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Companies Behaving Badly Part 2: Major U.S. Oil Companies Deny Climate Change

Yesterday, we began a week long feature on our blog about major companies and organizations that engaged in poor corporate conduct. The list of these companies and their bad deeds are courtesy of the American Association for Justice (AAJ), a group committed to preserving Americans right to a trial by jury. The list, officially titled “Worst Corporate Conduct of 2018” can be found here.

Today, we’re focusing on the oil industry and major U.S. players who have denied any knowledge of their role in climate change, despite evidence proving otherwise. These 5 oil behemoths, Chevron, ConocoPhillips, ExxonMobil and Royal Dutch Shell were also co-defendants in a lawsuit filed by the City of New York. Read below to find out what, exactly, landed them on the bad businesses list.

New York City Wants Big Oil to Pay
Last January, the city of New York filed a lawsuit against the 5 largest oil manufacturers, alleging their direct role in advancing global warming. Among other things, the lawsuit asked for money to go to preserving and protecting some of the city’s natural and manmade infrastructure that has been impacted by greenhouse gas emissions.

The complaint filed says that BP, Chevron, ConocoPhillips, ExxonMobil, and Royal Dutch Shell together are responsible for more than 11 percent of all carbon dioxide and methane emissions. They also cited Shell’s knowledge of their output of extreme pollution levels and their role in driving climate change as far back as the 1980s, despite never publicly addressing it. Internal Shell and Exxon memos have been uncovered that describe the direct impact their oil manufacturing would play on the environment, with Shell scientists describing how burning fossil fuels and cutting down trees would “create significant changes in sea level, ocean currents, precipitation patterns, regional temperature and weather.”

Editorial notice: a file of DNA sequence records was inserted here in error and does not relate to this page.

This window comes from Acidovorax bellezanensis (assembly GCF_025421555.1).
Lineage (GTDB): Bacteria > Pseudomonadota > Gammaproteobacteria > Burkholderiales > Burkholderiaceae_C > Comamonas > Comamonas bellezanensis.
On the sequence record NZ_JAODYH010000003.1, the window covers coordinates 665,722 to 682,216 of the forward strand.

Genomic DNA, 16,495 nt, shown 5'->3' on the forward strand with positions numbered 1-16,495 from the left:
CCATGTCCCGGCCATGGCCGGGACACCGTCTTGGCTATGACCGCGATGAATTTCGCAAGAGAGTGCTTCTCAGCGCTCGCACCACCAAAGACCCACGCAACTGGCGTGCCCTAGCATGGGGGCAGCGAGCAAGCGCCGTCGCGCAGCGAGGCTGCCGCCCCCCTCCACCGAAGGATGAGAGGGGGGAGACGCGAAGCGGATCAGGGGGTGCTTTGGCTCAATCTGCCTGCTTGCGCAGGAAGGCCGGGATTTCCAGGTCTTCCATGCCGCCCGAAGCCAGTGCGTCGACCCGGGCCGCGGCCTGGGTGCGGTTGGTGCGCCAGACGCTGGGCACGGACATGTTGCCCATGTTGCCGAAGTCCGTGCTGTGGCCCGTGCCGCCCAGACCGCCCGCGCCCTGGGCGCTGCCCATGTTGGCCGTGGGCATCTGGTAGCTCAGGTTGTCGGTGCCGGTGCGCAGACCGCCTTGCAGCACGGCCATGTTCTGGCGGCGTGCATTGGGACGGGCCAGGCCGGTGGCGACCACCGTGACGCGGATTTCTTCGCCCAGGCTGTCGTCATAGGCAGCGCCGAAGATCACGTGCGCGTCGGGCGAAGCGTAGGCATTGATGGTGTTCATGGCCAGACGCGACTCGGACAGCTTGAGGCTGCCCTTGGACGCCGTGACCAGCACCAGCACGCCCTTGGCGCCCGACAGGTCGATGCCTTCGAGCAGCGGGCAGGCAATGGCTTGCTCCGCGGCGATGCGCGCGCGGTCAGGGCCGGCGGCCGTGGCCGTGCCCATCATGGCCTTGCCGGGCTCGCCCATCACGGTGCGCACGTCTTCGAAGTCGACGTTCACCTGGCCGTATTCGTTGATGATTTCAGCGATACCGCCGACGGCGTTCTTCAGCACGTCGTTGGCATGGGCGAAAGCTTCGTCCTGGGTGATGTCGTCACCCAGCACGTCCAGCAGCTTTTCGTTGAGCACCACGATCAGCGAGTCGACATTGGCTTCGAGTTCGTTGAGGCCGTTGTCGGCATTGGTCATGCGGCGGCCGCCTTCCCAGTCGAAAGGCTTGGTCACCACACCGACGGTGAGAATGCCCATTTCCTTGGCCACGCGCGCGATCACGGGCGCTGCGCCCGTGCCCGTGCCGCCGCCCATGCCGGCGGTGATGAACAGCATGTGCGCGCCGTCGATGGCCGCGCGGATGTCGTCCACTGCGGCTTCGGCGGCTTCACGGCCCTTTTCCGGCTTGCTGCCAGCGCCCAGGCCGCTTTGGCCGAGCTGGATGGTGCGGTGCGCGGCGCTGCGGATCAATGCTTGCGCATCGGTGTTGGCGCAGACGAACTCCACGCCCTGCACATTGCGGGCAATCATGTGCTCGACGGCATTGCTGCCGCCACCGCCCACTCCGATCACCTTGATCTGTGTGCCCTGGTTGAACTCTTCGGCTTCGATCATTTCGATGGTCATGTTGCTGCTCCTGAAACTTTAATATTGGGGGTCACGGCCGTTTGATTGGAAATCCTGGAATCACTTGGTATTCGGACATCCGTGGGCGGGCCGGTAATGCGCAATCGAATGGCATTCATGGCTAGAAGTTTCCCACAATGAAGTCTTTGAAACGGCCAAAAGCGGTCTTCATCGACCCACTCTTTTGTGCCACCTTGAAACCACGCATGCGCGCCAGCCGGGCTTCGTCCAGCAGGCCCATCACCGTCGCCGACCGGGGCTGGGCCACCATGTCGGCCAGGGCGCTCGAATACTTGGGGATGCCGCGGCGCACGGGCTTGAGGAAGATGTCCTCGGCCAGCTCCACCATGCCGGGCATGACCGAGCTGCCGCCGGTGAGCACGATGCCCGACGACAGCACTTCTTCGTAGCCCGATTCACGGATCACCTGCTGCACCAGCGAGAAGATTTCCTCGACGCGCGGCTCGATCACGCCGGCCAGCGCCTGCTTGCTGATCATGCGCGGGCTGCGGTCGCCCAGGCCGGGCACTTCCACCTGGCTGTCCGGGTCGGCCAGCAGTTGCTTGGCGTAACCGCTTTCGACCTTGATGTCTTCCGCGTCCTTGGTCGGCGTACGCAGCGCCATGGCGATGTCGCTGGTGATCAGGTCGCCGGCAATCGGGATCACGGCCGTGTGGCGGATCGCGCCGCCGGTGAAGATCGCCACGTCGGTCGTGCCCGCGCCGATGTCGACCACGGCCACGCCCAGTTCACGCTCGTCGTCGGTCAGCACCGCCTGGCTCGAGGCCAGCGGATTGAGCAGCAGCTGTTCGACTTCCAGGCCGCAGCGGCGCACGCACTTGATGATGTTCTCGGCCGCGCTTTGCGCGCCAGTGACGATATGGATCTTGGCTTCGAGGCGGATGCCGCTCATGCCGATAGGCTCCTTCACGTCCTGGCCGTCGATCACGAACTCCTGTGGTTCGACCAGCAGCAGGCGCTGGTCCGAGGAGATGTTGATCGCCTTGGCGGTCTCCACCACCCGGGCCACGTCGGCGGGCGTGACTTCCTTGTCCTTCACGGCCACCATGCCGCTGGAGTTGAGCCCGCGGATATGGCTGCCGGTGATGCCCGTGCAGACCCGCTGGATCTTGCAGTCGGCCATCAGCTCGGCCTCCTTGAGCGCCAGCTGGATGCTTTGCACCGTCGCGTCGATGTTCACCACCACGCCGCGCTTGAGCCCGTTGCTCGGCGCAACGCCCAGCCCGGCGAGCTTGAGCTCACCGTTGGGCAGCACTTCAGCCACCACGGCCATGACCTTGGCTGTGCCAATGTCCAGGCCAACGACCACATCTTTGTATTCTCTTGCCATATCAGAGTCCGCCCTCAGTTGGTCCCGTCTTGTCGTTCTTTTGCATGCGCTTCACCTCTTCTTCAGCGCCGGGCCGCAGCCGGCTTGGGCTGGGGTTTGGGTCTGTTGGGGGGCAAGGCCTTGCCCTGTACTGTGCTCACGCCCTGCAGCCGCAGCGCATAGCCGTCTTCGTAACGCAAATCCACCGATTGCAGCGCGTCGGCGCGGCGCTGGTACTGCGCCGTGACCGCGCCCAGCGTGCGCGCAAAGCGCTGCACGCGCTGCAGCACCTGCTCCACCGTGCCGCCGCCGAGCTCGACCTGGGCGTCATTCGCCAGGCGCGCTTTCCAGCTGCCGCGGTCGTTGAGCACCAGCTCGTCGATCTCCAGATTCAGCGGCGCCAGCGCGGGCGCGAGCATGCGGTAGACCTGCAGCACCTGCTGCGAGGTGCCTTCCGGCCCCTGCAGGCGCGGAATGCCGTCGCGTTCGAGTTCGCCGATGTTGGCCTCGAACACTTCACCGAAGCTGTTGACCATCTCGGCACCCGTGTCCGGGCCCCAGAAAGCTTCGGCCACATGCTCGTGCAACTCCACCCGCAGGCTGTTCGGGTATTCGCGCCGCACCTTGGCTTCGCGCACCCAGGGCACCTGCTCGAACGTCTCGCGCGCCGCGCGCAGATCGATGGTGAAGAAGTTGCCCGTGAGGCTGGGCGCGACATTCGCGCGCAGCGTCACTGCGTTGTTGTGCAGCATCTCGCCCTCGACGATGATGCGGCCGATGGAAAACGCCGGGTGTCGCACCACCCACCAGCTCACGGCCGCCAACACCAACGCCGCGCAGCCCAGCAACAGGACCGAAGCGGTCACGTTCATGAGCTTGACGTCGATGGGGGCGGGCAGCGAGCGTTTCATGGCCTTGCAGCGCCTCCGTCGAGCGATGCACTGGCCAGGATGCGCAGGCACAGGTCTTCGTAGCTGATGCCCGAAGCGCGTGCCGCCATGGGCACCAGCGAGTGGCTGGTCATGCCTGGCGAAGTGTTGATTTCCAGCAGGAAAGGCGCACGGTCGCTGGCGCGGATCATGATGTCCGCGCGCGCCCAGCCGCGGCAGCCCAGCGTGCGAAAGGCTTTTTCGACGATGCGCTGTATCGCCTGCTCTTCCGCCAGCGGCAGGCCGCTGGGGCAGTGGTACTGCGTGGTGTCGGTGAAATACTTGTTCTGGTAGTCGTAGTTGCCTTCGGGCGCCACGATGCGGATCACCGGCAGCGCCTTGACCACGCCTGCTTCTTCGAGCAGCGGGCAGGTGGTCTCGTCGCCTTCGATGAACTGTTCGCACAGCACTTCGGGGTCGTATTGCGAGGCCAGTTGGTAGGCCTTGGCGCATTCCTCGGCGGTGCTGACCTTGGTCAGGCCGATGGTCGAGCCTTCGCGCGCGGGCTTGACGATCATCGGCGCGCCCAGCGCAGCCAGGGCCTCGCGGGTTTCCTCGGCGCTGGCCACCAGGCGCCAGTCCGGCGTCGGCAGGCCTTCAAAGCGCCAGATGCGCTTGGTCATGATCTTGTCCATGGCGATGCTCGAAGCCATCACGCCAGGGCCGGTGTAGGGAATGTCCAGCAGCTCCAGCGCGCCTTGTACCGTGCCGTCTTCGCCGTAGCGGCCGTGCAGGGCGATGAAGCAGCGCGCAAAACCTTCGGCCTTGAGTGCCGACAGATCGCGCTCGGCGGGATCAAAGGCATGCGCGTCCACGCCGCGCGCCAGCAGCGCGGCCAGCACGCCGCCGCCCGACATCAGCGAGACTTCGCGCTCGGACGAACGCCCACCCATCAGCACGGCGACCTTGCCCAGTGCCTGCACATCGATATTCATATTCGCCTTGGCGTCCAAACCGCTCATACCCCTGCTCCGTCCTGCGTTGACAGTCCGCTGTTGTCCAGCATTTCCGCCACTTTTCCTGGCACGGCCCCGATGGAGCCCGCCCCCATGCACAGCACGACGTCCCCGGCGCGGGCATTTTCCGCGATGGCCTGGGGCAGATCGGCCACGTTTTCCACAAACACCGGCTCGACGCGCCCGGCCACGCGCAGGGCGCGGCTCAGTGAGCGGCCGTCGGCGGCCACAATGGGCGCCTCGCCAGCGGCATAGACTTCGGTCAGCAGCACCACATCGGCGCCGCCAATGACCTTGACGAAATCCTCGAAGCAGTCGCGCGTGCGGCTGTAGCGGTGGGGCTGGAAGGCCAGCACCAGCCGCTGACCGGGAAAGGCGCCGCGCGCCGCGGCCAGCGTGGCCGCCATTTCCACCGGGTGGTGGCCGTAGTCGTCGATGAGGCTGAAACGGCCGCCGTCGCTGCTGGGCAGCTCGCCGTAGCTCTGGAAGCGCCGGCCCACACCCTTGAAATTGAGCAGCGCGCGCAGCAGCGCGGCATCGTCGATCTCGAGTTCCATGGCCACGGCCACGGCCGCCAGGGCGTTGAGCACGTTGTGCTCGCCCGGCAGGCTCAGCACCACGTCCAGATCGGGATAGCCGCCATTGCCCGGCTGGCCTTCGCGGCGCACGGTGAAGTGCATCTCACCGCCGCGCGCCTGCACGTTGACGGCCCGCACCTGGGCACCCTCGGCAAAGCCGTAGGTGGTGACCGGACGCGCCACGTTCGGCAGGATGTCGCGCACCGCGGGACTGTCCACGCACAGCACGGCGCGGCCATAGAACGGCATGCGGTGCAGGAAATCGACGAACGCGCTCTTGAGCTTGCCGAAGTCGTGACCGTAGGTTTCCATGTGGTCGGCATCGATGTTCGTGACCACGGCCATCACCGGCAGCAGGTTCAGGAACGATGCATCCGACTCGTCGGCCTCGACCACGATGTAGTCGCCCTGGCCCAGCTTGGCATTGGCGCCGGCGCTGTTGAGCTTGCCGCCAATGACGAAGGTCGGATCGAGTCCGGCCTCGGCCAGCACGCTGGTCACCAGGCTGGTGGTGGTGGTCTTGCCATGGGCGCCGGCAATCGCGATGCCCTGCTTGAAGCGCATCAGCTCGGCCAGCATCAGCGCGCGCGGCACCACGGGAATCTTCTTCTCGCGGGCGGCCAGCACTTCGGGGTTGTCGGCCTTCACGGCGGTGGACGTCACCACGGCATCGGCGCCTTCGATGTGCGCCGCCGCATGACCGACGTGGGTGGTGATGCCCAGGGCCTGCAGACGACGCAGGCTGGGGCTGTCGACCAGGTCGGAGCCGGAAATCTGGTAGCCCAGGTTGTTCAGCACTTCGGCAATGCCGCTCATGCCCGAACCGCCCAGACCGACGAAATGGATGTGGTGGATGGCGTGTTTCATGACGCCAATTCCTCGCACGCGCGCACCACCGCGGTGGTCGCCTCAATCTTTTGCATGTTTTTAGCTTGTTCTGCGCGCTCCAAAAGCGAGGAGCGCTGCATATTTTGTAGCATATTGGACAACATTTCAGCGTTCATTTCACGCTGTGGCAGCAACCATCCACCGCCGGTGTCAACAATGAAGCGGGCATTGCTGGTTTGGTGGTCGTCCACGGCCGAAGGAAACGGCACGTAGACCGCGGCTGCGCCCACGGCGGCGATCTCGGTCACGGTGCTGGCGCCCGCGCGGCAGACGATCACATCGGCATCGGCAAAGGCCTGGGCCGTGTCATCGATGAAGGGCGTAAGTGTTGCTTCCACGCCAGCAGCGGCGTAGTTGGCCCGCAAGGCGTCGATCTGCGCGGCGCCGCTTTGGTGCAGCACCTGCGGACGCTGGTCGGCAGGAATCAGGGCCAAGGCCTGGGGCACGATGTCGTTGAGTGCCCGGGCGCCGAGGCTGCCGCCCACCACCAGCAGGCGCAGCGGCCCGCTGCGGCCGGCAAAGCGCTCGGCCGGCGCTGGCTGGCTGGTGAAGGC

AAJ points out that Exxon has perhaps been most active in shielding their business from pointed fingers regarding their role in climate change. The company is said to have spent millions of dollars on lobbying and other publicly visible efforts to prove that climate change is “not a thing.” Exxon played a part in founding the now-defunct Global Climate Coalition, a group that spent 13 years trying to disprove the existence of global warming and spent countless dollars fighting back against any push to reduce greenhouse gases.

Judge Rules Lawsuit Should be Government’s Responsibility
In October 2018, John F. Keenan, U.S. District Court judge for the Southern District of New York,  dismissed New York City’s lawsuit against the 5 oil companies. Not because it was without merit, but because it seeks to address issues that involve emissions that cross city limits and state boundaries. Meaning, this isn’t just New York City’s cross to bear or war to fight.

Judge Keenan wrote that the Executive Branch of government should be the ones taking up the issue and offering a “uniform, national solution.” Judge Keenan also writes   “Climate change is a fact of life, as is not contested by Defendants. But the serious problems caused thereby are not for the judiciary to ameliorate.”

How’s that for a twist? Now the defendants don’t deny the fact of climate change? Even though they spent millions in the last 30 years saying it wasn’t a fact, that they certainly had no role in this “fake” catastrophe?


Exxon Now Spending Hundreds of Millions to Protect the Environment
Deny and defend, the frequently used legal expression, is true for any business in any industry. Despite spending so much time and money defending themselves, the same month that Judge Keenan tossed NYC’s lawsuit, Exxon Mobil gave $1 million to Americans for Carbon Dividends. The group’s aim? To impose a tax on any business that releases greenhouse gases. As similar lawsuits against them were previously tossed out in other states, Exxon gave $100 million to the Oil and Gas Climate Initiative, whose focus is reducing carbon emissions.

Here is the benefit of legal action now in plain sight. After so many years of holding evidence saying they were driving climate change and attempting to deny it, the threat of lawsuits has driven Exxon, at the very least, to start doing the right thing.


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